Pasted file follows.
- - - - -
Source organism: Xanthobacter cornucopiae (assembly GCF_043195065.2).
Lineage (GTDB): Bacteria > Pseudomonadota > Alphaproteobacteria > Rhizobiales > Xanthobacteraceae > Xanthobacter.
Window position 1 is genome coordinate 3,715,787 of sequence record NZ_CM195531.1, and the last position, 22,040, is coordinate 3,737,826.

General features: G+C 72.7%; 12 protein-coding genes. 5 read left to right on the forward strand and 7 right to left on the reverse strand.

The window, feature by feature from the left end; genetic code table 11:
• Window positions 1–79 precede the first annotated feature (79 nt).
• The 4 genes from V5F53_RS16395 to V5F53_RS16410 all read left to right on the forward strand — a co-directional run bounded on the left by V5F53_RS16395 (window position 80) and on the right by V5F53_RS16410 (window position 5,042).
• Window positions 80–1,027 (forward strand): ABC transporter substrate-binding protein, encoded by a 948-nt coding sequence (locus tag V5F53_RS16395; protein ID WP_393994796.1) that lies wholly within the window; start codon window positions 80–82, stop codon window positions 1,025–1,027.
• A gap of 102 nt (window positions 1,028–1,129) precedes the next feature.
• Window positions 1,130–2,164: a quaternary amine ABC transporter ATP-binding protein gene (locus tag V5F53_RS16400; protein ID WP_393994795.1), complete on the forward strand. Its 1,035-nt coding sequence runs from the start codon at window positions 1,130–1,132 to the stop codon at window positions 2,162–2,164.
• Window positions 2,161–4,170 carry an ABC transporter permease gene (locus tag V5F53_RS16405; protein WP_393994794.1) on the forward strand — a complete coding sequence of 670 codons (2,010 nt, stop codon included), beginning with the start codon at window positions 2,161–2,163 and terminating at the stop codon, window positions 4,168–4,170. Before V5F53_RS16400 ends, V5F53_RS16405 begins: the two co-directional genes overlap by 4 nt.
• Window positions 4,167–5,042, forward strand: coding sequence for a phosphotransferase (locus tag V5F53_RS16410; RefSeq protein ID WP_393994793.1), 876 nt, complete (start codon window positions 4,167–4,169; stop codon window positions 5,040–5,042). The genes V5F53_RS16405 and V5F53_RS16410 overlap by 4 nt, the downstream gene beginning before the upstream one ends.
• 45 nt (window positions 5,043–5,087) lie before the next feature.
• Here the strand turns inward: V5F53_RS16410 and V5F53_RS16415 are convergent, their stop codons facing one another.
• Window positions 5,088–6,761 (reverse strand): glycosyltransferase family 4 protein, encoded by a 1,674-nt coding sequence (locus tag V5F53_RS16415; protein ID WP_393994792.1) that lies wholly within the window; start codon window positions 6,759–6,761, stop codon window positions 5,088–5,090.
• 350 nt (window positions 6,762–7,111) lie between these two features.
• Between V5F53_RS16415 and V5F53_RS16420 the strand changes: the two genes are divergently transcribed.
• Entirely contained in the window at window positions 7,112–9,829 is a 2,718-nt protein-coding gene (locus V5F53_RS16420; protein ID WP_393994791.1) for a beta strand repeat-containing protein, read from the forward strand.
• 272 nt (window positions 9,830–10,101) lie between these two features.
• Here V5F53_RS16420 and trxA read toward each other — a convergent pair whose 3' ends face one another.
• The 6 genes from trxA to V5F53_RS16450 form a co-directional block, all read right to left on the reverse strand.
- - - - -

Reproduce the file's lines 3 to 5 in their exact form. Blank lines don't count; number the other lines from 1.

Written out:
Window position 1 is genome coordinate 3,715,787 of sequence record NZ_CM195531.1, and the last position, 22,040, is coordinate 3,737,826.

General features: G+C 72.7%; 12 protein-coding genes. 5 read left to right on the forward strand and 7 right to left on the reverse strand.

The window, feature by feature from the left end; genetic code table 11: